Another Cautionary Tale for Executors, Trustees, and Beneficiaries: Liability for Unpaid Estate Taxes

By Charles J. Allen on June 3, 2016

 

The United States District Court for the Eastern District of California has issued an opinion finding that the executors of the estate, the trustees of the family trust, and the beneficiaries of the estate who received distributions from the estate are liable for unpaid estate taxes. United States v. Estate of Espinor, 2016 WL 2880191 (ED Cal. May 17, 2016).

The court found the executors of the estate and trustees of the family trust personally liable for more than $600,000 of unpaid estate taxes pursuant to 31 USC 3713. Additionally, the beneficiaries of the estate were found liable under Section 6324 of the Internal Revenue Code, but fortunately for the beneficiaries, their liability (tax and interest) only extends to the value of the assets received from the estate.  

31 USC 3713(b) reads as follows: “A representative of a person or an estate (except a trustee acting under title 11) paying any part of a debt of the person or estate before paying a claim of the Government is liable to the extent of the payment for unpaid claims of the Government.”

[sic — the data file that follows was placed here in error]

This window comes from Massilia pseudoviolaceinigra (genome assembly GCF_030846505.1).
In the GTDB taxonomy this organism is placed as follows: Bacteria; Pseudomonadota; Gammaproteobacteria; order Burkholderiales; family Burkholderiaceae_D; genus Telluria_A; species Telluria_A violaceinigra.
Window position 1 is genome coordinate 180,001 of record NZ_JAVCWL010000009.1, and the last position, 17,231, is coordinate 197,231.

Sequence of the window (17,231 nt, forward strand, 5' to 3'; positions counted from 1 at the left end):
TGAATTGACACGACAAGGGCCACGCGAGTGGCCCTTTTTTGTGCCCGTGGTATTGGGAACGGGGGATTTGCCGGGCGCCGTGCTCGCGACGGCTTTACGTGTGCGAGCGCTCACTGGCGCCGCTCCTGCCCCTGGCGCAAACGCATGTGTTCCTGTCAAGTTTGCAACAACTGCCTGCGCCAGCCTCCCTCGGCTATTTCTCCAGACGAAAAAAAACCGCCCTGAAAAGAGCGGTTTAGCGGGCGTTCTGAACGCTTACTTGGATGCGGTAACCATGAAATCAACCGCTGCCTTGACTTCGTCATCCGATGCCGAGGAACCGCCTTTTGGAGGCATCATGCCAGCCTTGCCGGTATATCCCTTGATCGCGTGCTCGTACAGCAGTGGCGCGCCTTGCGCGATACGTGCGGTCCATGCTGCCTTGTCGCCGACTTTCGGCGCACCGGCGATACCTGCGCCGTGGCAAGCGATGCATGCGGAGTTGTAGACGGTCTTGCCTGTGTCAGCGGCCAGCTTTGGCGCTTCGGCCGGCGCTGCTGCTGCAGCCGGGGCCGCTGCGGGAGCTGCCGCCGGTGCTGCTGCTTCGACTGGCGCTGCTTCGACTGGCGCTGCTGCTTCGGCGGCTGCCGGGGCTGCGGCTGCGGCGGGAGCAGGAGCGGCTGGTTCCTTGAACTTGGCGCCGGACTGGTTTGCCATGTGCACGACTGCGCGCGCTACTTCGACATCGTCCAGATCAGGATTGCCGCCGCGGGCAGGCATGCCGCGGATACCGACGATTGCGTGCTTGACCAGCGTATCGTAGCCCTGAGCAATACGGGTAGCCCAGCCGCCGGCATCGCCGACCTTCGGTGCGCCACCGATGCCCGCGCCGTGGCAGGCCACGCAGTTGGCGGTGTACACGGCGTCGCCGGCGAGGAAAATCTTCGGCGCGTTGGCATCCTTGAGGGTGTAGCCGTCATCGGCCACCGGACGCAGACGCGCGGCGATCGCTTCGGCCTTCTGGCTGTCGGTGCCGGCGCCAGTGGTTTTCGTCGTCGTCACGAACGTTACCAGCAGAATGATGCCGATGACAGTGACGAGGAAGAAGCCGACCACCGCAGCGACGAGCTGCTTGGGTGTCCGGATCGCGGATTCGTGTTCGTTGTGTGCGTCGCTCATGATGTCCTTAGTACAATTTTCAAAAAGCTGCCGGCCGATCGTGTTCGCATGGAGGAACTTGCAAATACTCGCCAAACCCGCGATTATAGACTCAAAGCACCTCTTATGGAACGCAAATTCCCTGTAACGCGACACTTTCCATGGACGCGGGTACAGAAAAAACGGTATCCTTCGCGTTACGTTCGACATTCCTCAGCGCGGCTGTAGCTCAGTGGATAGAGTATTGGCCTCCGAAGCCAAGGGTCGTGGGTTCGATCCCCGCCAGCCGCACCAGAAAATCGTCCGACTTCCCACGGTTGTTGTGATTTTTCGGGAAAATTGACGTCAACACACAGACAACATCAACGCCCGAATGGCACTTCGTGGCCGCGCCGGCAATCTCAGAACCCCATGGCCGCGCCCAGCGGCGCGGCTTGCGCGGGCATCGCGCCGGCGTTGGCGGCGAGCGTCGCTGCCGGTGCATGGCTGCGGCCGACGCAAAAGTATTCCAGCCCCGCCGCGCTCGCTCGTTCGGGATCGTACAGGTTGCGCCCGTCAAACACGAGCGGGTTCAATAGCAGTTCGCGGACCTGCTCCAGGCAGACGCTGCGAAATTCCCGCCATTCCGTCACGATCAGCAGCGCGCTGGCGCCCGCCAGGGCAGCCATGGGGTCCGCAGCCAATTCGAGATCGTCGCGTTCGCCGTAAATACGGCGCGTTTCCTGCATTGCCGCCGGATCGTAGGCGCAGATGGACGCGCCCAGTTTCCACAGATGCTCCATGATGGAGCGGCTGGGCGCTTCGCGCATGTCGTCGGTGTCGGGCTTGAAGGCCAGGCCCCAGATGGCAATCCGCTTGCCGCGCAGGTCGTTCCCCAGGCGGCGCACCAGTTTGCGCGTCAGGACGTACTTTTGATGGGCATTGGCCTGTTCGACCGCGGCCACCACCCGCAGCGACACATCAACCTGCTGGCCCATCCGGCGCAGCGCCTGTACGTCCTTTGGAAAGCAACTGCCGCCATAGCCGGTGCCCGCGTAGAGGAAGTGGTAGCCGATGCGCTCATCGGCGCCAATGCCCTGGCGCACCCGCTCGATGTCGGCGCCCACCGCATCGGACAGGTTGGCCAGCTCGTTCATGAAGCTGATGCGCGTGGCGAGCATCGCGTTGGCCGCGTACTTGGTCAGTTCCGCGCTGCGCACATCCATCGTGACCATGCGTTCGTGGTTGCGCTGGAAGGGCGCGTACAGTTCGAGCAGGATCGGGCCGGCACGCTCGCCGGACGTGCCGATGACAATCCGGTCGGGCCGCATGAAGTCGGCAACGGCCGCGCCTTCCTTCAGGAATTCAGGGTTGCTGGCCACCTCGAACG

31 USC 3713 imposes personal liability on a fiduciary of an estate for unpaid estate taxes (and other taxes) where the fiduciary has used estate assets for other reasons such as paying creditors other than the US Government or making distributions to beneficiaries of the estate. Accordingly, the fiduciary is placed in the uncomfortable position of having to decide between paying beneficiaries (who are no doubt hounding the fiduciary about when their bequest will be paid) or withholding such payments until the estate tax liability as well as other tax liabilities with the IRS are resolved, whether by running of the statute of limitations or by other means. 

Estate of Espinor serves as a reminder of the dangers fiduciaries face when administering estates where estate tax (or other tax) is owed, or might be owed in the future. 

Additionally, Estate of Espinor serves as reminder to beneficiaries that there is a possibility of having to pay back any distributions received from an estate. Section 6324(a) of the Internal Revenue Code imposes transferee liability on the beneficiary when there are unpaid estate taxes. In a beneficiary’s case, such liability (including tax and interest) should be limited to the value of property received from the estate. See US v. Marshall, 798 F.3d 296 (5th Cir. 2015).

     





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